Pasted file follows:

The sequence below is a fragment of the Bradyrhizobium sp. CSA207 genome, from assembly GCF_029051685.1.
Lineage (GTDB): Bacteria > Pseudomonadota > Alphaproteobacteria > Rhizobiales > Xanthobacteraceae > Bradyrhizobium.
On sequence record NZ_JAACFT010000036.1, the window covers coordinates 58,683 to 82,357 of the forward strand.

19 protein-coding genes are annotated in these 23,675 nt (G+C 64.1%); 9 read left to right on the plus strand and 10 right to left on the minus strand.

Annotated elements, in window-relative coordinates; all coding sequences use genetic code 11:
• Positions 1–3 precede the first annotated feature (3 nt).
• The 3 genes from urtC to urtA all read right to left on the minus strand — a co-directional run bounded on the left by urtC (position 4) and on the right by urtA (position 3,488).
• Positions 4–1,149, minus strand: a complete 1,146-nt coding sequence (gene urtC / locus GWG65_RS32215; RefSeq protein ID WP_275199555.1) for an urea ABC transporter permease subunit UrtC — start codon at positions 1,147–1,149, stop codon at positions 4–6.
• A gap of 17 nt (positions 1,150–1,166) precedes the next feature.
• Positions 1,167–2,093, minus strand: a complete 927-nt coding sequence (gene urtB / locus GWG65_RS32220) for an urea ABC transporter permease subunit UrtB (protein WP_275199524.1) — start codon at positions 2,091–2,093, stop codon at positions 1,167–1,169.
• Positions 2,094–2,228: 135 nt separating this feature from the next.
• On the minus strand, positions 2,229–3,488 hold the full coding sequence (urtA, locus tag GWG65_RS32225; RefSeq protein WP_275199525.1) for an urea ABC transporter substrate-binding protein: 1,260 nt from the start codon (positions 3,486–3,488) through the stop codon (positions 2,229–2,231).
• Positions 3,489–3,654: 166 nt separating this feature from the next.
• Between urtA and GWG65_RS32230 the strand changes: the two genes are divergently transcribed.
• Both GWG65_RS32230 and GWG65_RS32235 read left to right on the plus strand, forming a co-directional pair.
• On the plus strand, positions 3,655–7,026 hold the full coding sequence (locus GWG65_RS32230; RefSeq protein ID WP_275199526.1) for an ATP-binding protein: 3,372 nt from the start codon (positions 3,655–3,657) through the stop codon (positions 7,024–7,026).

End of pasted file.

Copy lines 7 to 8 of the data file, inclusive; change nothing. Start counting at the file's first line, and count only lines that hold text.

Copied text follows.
• The 3 genes from urtC to urtA all read right to left on the minus strand — a co-directional run bounded on the left by urtC (position 4) and on the right by urtA (position 3,488).
• Positions 4–1,149, minus strand: a complete 1,146-nt coding sequence (gene urtC / locus GWG65_RS32215; RefSeq protein ID WP_275199555.1) for an urea ABC transporter permease subunit UrtC — start codon at positions 1,147–1,149, stop codon at positions 4–6.